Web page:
A record is a sequence of values or a sequence of characters. There are three kinds of Fortran records, as follows:
A record containing formatted data that requires translation from internal to external form. Formatted I/O statements have explicit format specifiers (which can specify list-directed formatting) or namelist specifiers (for namelist formatting). Only formatted I/O statements can read formatted data.
A record containing unformatted data that is not translated from internal form. An unformatted record can also contain no data. The internal representation of unformatted data is processor-dependent. Only unformatted I/O statements can read unformatted data.
The last record of a file. An endfile record can be explicitly written to a sequential file by an ENDFILE statement (see Section 12.4 for details on OpenVMS systems, and Section 13.4 for deatils on Tru64 UNIX, Linux, and Windows systems).
A file is a sequence of records. There are two types of Fortran files, as follows:
A file that exists in a medium (such as computer disks or terminals) external to the executable program.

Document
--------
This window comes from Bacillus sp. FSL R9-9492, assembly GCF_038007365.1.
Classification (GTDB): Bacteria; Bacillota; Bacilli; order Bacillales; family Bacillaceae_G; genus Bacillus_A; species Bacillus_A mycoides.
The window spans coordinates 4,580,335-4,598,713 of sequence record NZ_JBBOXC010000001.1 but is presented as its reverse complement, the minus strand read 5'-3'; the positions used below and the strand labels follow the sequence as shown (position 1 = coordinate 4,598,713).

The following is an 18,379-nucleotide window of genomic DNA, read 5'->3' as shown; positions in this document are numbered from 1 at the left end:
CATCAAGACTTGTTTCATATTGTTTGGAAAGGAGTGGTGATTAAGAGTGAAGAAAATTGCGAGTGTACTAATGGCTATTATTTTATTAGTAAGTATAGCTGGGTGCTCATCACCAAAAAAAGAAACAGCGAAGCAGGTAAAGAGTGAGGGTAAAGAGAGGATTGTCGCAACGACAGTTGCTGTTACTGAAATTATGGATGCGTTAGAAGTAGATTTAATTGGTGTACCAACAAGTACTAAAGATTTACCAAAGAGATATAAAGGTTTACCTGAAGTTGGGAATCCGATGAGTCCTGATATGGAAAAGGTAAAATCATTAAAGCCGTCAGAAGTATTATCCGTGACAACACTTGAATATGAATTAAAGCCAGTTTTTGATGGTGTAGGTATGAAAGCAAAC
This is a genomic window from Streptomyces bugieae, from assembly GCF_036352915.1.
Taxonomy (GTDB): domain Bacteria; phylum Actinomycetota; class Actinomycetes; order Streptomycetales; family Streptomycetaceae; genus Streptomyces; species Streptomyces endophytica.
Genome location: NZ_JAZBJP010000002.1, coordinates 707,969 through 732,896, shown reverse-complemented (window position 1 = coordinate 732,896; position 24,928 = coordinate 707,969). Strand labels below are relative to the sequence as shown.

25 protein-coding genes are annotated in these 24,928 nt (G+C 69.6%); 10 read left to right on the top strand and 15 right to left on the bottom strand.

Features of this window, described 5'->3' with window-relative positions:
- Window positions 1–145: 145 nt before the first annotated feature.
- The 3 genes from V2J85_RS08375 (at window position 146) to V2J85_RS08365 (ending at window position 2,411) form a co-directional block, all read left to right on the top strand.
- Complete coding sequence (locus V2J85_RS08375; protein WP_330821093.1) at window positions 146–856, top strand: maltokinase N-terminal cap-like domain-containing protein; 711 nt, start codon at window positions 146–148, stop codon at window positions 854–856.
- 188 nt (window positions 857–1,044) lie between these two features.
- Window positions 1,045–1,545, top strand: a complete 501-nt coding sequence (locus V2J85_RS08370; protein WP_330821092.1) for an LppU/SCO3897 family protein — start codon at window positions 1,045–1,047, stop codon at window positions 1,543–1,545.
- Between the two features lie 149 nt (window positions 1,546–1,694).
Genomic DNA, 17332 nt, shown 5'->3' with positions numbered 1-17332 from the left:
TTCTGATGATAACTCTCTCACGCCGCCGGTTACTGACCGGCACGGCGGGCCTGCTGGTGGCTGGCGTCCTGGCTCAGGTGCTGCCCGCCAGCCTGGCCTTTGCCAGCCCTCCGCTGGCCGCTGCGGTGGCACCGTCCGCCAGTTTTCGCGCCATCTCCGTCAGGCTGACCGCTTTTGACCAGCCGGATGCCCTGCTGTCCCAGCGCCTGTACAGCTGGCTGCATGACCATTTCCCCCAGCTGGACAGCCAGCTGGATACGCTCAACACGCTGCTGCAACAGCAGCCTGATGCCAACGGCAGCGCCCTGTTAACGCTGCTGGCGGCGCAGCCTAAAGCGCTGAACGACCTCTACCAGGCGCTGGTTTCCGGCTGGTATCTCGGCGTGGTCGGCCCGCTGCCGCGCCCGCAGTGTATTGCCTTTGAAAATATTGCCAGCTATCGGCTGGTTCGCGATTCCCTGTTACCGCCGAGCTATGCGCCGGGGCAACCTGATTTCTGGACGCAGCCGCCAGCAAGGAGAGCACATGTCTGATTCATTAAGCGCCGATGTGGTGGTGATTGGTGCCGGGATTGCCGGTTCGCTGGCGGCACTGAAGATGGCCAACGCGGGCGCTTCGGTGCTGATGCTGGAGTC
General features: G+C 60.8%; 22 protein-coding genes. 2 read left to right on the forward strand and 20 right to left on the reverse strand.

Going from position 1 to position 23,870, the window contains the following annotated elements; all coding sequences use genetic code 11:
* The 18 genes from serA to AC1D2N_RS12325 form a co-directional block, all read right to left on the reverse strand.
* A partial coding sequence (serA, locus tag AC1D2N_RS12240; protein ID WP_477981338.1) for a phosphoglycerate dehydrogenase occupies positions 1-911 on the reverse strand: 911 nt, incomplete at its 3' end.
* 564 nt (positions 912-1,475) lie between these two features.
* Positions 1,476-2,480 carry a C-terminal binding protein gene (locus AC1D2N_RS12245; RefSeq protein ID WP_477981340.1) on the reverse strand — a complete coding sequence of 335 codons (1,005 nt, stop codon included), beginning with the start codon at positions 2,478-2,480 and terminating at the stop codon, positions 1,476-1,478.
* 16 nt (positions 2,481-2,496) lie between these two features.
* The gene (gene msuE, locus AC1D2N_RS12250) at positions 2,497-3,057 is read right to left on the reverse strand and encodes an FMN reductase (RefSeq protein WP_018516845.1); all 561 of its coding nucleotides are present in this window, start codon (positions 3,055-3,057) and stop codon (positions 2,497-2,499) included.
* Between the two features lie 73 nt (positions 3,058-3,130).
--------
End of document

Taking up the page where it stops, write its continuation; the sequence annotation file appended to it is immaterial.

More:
Records in an external file must be either all formatted or all unformatted. There are three ways to access records in external files: sequential, keyed access (VMS only), and direct access.
In sequential access, records are processed in the order in which they appear in the file. In direct access, records are selected by record number, so they can be processed in any order. In keyed access, records are processed by key-field value.
Memory (internal storage) that behaves like a file. This type of file provides a way to transfer and convert data in memory from one format to another. The contents of these files are stored as scalar character variables.
For More Information:
For details on formatted and unformatted data transfers and external file access methods, see your user manual or programmer's guide.